Star Trek fans know it as the Prime Directive: that there should be no interference with the internal affairs of other civilizations. (Given the frequency with which captains Kirk, Picard, et. al., violate it, however, the Prime Directive seems more like a Prime Suggestion.) Since human beings have yet to explore very far beyond Earth, pondering an interplanetary noninterference policy of our own may seem a little premature at least until we've mastered warp drives and phasers.
But in fact, such a directive already exists in some form the international Outer Space Treaty of 1967, which governs the legal framework for activities in space. Best known for banning governments from putting nuclear weapons into orbit, the treaty also requires space-faring nations to avoid "harmful contamination" of other worlds while exploring the solar system. Human beings have yet to set foot on other planets, so the risk today comes from bacteria that can hitch a ride on unmanned spacecraft like NASA's Mars Phoenix Lander, which arrived on the red planet's surface last May. (See pictures of the Mars Rover's five years in space.)
Even though Phoenix was assembled in a special clean room to minimize bacterial contamination, and its arm, which would have direct contact with Martian ice, was heat-sterilized before launch, it's likely that dozens or more species of microbes hitched a ride on Phoenix's 10-month trip to Mars. Once on Mars, it's possible that bacteria shielded by the structure of the spacecraft from the harsh Martian UV radiation could stay alive, in dormancy, for hundreds of thousands of years. And if native microbes do exist on Mars nothing has been found yet, but scientists hold out hope that the ice present on parts of the planet harbors life there's a risk that foreign bacteria could contaminate or somehow change the development of their Martian counterparts. But beyond the broad language of the Outer Space Treaty, we don't really have set guidelines for how we should treat microbial life on another planet should we run across it.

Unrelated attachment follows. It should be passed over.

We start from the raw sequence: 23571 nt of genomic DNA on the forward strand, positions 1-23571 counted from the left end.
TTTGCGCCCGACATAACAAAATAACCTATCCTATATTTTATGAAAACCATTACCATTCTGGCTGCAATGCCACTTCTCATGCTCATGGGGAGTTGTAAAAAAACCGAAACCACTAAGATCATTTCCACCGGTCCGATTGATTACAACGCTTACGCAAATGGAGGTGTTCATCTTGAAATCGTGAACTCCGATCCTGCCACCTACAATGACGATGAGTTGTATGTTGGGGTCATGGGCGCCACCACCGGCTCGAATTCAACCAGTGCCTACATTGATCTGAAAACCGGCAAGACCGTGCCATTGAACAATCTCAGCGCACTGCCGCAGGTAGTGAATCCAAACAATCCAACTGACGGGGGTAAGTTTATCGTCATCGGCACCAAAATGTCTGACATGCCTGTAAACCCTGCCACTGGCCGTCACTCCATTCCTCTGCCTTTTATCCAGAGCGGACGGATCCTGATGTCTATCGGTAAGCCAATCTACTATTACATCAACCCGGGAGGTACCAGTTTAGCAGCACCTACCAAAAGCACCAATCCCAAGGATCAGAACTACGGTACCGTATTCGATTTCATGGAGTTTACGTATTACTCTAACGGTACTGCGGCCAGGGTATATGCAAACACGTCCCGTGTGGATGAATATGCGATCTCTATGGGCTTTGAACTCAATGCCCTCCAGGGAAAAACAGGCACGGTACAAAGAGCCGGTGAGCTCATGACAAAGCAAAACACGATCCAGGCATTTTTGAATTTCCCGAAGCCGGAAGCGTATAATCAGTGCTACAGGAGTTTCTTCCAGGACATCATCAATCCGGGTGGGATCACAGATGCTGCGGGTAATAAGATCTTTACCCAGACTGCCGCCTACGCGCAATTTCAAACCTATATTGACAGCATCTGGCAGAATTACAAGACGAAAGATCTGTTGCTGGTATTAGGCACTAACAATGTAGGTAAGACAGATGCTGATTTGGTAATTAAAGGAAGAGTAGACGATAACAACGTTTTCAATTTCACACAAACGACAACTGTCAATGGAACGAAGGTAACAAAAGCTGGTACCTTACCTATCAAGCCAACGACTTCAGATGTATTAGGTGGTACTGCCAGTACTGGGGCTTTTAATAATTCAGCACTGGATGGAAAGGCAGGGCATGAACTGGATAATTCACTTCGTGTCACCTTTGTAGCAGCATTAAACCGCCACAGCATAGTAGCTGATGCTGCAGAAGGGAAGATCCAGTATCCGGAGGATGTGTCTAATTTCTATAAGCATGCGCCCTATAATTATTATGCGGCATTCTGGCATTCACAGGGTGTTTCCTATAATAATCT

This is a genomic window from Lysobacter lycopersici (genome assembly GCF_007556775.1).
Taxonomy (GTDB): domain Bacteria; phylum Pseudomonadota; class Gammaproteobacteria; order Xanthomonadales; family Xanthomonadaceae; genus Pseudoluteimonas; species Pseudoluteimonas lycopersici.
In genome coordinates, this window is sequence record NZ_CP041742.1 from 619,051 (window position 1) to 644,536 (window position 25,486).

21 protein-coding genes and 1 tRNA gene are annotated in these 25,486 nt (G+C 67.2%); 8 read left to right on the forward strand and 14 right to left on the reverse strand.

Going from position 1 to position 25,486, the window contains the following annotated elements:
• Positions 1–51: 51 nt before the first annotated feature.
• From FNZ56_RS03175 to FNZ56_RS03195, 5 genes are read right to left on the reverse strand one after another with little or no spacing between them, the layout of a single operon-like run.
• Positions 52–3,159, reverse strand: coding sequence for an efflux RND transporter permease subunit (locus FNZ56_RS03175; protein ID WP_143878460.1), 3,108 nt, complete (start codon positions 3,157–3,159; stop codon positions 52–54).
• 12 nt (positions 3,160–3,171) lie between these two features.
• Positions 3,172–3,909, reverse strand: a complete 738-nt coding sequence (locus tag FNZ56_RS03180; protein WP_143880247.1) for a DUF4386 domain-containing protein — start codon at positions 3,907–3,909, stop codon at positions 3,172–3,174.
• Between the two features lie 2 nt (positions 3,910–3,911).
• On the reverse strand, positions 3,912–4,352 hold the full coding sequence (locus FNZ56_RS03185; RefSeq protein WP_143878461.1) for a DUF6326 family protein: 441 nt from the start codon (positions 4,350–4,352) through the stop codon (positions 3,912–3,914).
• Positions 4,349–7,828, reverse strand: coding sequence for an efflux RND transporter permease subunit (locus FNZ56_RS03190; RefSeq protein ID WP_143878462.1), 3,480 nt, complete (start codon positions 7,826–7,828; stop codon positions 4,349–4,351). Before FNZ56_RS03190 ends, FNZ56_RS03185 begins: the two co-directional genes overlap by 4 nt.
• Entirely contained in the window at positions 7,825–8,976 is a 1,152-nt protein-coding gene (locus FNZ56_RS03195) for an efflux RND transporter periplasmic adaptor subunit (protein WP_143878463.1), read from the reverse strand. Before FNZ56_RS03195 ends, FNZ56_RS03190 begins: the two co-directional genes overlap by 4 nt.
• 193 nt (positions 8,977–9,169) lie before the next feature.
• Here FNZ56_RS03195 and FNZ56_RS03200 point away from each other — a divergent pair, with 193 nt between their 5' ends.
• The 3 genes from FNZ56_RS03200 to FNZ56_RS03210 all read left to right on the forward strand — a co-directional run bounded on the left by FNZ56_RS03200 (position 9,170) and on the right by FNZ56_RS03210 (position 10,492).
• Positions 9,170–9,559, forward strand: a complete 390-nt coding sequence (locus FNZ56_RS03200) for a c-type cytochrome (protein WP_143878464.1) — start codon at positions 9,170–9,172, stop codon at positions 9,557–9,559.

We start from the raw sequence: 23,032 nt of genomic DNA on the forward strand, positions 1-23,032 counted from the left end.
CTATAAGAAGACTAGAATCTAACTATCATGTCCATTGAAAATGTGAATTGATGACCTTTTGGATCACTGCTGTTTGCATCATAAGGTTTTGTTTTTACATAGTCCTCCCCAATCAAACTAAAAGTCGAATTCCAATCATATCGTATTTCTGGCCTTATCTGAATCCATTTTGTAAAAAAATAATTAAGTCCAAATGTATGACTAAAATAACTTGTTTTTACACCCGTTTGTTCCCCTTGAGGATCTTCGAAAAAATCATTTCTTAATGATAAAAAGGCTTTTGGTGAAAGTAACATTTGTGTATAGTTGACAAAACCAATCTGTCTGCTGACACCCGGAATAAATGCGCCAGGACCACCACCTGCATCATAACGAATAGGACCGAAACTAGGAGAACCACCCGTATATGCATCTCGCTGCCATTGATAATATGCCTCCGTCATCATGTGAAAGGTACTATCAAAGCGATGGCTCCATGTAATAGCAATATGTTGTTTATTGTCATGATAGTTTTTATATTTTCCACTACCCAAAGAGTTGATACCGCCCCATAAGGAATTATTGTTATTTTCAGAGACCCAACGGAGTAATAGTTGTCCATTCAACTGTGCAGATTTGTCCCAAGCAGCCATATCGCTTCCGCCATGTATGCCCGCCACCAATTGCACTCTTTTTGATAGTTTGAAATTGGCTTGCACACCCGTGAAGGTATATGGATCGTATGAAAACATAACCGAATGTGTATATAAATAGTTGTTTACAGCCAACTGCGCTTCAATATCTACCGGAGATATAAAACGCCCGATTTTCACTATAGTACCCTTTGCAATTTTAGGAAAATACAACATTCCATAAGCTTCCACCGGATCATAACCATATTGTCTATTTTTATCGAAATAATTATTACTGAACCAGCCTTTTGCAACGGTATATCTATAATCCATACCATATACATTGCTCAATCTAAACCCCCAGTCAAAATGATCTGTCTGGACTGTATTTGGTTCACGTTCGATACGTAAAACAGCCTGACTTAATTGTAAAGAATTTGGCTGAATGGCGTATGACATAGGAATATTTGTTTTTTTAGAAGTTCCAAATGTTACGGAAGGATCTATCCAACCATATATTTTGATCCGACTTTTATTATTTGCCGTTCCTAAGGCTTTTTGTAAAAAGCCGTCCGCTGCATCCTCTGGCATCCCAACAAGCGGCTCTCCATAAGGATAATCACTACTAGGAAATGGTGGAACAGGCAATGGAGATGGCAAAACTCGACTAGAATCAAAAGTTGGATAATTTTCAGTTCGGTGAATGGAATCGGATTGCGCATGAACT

That's why NASA planetary scientist Christopher McKay, in an article in this week's Science, suggests the need for a stronger policy that ensures all exploration of Mars be "biologically reversible" meaning we would be required to effectively wipe away our footprints and remove any possibility of contamination, by leaving behind nothing that could foster alien microbial growth. Such a policy would be especially necessary if we discover that life on Mars has emerged independently of life on Earth what McKay calls a "second genesis" as opposed to Martian life that arose through the exchange of meteorites between Mars and a hospitable Earth, a condition in which the two planets would share a tree of life and contamination would be less of a concern. If there really were a second genesis on Mars, "contamination by even one Earth bacterium may be a serious issue of environmental ethics," McKay writes. We only have to look back at the damage that invasive species have inflicted on virgin territory on our planet, like the infamous cane toads that ravaged Australia, to know what Earth bacteria could do on an alien surface. (See pictures of Mars' surface patterns.)
For now, it's not difficult to make sure that we avoid squashing new life as we search it out although doing so could add considerable cost to any space mission. Probes like Phoenix can be more fully sterilized before launch, and debris from any unmanned craft could eventually be recovered. The real challenge will occur if and when humans set foot on Mars or any other planet and begin establishing a more permanent presence, especially if we explore beneath the surface, out of the reach of the sterilizing solar UV radiation. When that day comes, we'll need to step carefully to make sure that native life on Mars yes, I'm sorry, I have to say it lives long and prospers.